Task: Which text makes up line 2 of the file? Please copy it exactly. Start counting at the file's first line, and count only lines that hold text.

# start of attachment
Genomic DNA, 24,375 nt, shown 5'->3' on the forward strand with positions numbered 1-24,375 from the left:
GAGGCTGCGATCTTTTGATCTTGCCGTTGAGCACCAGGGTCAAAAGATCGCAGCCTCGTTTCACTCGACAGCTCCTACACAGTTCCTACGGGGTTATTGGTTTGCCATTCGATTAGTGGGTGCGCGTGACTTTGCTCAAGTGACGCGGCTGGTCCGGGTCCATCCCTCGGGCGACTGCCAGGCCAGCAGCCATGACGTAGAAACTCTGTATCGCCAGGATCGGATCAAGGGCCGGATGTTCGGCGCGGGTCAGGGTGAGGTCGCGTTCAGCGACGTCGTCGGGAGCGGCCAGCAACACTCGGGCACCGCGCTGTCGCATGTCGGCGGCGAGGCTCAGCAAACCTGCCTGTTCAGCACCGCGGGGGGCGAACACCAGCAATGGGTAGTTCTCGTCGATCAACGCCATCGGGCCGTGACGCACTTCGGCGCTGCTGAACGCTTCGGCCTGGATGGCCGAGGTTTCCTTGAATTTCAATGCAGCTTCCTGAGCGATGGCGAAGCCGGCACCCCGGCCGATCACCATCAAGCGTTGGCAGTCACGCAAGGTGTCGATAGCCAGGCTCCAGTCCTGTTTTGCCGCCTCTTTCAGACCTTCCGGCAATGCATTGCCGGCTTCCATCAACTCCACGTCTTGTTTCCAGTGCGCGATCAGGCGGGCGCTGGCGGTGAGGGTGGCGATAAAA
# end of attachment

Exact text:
GAGGCTGCGATCTTTTGATCTTGCCGTTGAGCACCAGGGTCAAAAGATCGCAGCCTCGTTTCACTCGACAGCTCCTACACAGTTCCTACGGGGTTATTGGTTTGCCATTCGATTAGTGGGTGCGCGTGACTTTGCTCAAGTGACGCGGCTGGTCCGGGTCCATCCCTCGGGCGACTGCCAGGCCAGCAGCCATGACGTAGAAACTCTGTATCGCCAGGATCGGATCAAGGGCCGGATGTTCGGCGCGGGTCAGGGTGAGGTCGCGTTCAGCGACGTCGTCGGGAGCGGCCAGCAACACTCGGGCACCGCGCTGTCGCATGTCGGCGGCGAGGCTCAGCAAACCTGCCTGTTCAGCACCGCGGGGGGCGAACACCAGCAATGGGTAGTTCTCGTCGATCAACGCCATCGGGCCGTGACGCACTTCGGCGCTGCTGAACGCTTCGGCCTGGATGGCCGAGGTTTCCTTGAATTTCAATGCAGCTTCCTGAGCGATGGCGAAGCCGGCACCCCGGCCGATCACCATCAAGCGTTGGCAGTCACGCAAGGTGTCGATAGCCAGGCTCCAGTCCTGTTTTGCCGCCTCTTTCAGACCTTCCGGCAATGCATTGCCGGCTTCCATCAACTCCACGTCTTGTTTCCAGTGCGCGATCAGGCGGGCGCTGGCGGTGAGGGTGGCGATAAAA